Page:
The Dutch rescue company Bios is looking to end Falck’s 100-year domination of the ambulance business.
The company has already taken over its rival's ambulance services in southern Jutland and is looking to expand across the country
"We are in Denmark to stay,” Bios owner Stef Hesselink told Børsen. “We are greatly interested in this market as there is almost no competition.”
Driving for the capital
Falck’s current market share in Denmark is estimated to be 85 percent, but Bios is looking to cut into that and has already had meetings with representatives from the capital region and other parts of Zealand.
“They visited us a few months ago to see how we do things,” said Hesselink. "I cannot say specifically that we will expand into the region, but I can say that we have a wide interest in Denmark.”
Bios are not the first company to take aim on the ambulance trade in Zealand. In 2008, the Swedish firm Samaritan tried its luck, only to bail out the following year after failing to turn a profit.
Won’t repeat past mistakes
Bios’s operations officer, Aad Romijn, said that his company is better prepared.
“As we understand it, they had no prior agreements,” Romijn told Børsen. “We met with 3F and the Danish business group Dansk Erhverv before we had even made a decision. We told 3F we would take over Falck’s commitments to its staff.”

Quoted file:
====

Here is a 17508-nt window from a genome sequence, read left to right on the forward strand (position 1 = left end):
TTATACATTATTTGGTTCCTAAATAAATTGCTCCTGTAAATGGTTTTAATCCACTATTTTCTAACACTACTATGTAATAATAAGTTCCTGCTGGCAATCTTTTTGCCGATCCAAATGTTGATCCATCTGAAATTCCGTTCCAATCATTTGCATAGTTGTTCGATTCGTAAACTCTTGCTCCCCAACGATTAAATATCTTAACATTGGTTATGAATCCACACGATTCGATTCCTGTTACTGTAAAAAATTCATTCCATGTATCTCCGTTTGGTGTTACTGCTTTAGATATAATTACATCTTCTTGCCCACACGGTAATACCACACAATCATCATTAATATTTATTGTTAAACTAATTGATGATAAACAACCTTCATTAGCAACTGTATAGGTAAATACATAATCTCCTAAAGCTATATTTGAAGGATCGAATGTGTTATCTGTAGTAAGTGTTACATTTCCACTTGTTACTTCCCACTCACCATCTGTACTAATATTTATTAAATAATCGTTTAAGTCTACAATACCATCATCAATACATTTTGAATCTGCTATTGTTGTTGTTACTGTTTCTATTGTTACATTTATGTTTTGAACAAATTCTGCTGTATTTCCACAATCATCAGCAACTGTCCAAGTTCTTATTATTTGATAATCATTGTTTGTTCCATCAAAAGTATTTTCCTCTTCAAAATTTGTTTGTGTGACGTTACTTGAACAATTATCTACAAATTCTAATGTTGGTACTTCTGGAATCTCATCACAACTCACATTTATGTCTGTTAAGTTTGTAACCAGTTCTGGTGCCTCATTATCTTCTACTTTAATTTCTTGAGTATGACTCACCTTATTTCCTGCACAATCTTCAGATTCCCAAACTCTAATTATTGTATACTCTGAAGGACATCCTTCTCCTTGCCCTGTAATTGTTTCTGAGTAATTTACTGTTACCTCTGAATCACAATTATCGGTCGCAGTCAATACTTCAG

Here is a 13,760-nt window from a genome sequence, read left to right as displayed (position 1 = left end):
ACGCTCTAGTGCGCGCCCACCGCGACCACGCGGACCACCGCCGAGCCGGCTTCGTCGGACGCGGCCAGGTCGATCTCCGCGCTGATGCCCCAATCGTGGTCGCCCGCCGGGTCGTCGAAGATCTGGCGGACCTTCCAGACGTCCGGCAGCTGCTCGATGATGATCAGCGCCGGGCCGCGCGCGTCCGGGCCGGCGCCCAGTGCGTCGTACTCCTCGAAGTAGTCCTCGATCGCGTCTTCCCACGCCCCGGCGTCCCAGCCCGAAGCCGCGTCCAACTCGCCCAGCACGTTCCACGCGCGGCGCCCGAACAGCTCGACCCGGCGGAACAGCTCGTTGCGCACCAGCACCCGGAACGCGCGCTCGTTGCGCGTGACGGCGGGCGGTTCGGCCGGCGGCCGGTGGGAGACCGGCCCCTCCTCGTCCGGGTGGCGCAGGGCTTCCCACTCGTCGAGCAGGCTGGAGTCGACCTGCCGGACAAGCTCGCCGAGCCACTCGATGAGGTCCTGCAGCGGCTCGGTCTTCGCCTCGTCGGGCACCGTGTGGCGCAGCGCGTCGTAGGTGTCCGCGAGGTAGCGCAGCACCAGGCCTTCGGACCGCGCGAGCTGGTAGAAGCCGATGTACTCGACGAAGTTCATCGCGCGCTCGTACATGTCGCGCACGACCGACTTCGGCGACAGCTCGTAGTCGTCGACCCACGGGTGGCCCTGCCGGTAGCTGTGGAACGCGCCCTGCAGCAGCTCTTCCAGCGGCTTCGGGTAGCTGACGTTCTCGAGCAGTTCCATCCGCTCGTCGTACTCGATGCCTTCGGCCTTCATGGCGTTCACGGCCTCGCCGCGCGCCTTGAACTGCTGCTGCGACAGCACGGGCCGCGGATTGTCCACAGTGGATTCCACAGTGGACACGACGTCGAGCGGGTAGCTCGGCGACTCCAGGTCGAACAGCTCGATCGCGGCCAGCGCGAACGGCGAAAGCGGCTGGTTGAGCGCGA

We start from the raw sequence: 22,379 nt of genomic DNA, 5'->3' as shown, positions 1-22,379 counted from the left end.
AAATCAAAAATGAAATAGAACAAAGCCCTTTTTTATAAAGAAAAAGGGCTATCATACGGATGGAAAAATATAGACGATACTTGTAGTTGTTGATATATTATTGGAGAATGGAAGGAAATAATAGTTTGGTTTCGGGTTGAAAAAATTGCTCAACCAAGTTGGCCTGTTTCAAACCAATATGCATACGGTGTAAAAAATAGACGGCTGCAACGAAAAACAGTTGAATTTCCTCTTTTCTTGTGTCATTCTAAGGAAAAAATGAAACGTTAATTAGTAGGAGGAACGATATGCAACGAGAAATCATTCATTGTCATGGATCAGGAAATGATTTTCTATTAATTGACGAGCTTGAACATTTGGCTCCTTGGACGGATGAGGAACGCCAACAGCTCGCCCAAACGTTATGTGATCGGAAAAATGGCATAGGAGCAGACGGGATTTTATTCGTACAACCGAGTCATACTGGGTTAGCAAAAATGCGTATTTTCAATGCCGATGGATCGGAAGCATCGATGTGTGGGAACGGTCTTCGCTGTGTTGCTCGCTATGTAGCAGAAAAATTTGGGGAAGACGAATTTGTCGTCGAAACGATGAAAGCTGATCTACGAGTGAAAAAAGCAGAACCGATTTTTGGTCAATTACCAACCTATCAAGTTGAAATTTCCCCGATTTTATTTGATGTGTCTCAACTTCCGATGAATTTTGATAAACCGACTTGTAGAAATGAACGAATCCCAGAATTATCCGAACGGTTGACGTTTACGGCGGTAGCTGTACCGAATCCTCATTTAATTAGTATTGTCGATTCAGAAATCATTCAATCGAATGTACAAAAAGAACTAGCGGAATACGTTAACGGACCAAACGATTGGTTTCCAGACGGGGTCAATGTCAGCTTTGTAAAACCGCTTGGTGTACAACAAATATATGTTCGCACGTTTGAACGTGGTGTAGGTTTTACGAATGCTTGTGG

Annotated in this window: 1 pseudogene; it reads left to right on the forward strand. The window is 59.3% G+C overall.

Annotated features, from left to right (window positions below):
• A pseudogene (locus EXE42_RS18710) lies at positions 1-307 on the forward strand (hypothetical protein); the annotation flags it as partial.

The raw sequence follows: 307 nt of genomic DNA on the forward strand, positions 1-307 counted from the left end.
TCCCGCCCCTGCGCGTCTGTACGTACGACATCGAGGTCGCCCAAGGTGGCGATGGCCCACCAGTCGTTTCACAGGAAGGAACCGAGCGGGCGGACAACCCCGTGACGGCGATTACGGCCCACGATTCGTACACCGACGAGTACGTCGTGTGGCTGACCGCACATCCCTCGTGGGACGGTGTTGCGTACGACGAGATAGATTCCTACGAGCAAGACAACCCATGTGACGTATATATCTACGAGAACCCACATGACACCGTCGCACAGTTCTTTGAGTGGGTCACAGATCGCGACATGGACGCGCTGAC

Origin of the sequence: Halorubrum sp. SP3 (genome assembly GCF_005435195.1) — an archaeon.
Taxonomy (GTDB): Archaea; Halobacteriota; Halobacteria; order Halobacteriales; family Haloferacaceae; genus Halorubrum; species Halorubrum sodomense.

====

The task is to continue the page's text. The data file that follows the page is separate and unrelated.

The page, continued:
Approximately 700 Falck rescue workers will lose their jobs in southern Jutland.
No decline in service
Per Busk, the director of health services in southern Jutland, said the lack of competition in the region made it ripe for a new company to bid for the contract, and Bios came in with an offer that was 660 million kroner cheaper over a ten-year period than the one Falck had on the table.
Busk rejected the idea that there would be a drop in quality.
“Every bidder must prove that they can meet a series of standards, and it seems that the Dutch ambulance operation is very similar to that in Denmark.”
Falck head Allan Søgaard Larsen said that Falck is ready to fight for its operations in Zealand and in and around Copenhagen.
"Bios is welcome to make an offer,” he told Børsens. “I know this market and I know where the break-even point is – we will not go lower.”